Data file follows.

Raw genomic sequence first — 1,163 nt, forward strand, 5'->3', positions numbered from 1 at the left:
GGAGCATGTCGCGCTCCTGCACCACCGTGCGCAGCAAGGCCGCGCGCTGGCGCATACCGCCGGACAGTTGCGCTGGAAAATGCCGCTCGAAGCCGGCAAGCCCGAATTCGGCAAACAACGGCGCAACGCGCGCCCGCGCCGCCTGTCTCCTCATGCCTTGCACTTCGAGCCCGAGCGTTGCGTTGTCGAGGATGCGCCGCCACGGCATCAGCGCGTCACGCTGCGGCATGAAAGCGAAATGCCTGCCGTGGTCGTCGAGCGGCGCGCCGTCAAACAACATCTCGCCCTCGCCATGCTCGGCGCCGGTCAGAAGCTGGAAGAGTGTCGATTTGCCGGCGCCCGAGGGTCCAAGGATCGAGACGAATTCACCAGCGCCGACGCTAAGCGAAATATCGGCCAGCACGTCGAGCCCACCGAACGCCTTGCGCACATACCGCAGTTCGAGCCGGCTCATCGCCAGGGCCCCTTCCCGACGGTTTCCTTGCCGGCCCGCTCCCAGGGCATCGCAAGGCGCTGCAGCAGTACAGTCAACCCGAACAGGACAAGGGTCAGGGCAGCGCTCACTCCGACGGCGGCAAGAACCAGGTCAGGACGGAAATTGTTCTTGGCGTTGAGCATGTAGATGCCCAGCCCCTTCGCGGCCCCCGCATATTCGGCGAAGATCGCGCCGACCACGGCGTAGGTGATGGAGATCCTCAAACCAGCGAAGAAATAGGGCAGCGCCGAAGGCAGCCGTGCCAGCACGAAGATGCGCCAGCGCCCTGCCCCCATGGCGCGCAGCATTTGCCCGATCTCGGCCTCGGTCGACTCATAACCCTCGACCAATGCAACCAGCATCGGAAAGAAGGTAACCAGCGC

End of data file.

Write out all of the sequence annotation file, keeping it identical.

Raw genomic sequence first — 1,163 nt, forward strand, 5'->3', positions numbered from 1 at the left:
GGAGCATGTCGCGCTCCTGCACCACCGTGCGCAGCAAGGCCGCGCGCTGGCGCATACCGCCGGACAGTTGCGCTGGAAAATGCCGCTCGAAGCCGGCAAGCCCGAATTCGGCAAACAACGGCGCAACGCGCGCCCGCGCCGCCTGTCTCCTCATGCCTTGCACTTCGAGCCCGAGCGTTGCGTTGTCGAGGATGCGCCGCCACGGCATCAGCGCGTCACGCTGCGGCATGAAAGCGAAATGCCTGCCGTGGTCGTCGAGCGGCGCGCCGTCAAACAACATCTCGCCCTCGCCATGCTCGGCGCCGGTCAGAAGCTGGAAGAGTGTCGATTTGCCGGCGCCCGAGGGTCCAAGGATCGAGACGAATTCACCAGCGCCGACGCTAAGCGAAATATCGGCCAGCACGTCGAGCCCACCGAACGCCTTGCGCACATACCGCAGTTCGAGCCGGCTCATCGCCAGGGCCCCTTCCCGACGGTTTCCTTGCCGGCCCGCTCCCAGGGCATCGCAAGGCGCTGCAGCAGTACAGTCAACCCGAACAGGACAAGGGTCAGGGCAGCGCTCACTCCGACGGCGGCAAGAACCAGGTCAGGACGGAAATTGTTCTTGGCGTTGAGCATGTAGATGCCCAGCCCCTTCGCGGCCCCCGCATATTCGGCGAAGATCGCGCCGACCACGGCGTAGGTGATGGAGATCCTCAAACCAGCGAAGAAATAGGGCAGCGCCGAAGGCAGCCGTGCCAGCACGAAGATGCGCCAGCGCCCTGCCCCCATGGCGCGCAGCATTTGCCCGATCTCGGCCTCGGTCGACTCATAACCCTCGACCAATGCAACCAGCATCGGAAAGAAGGTAACCAGCGC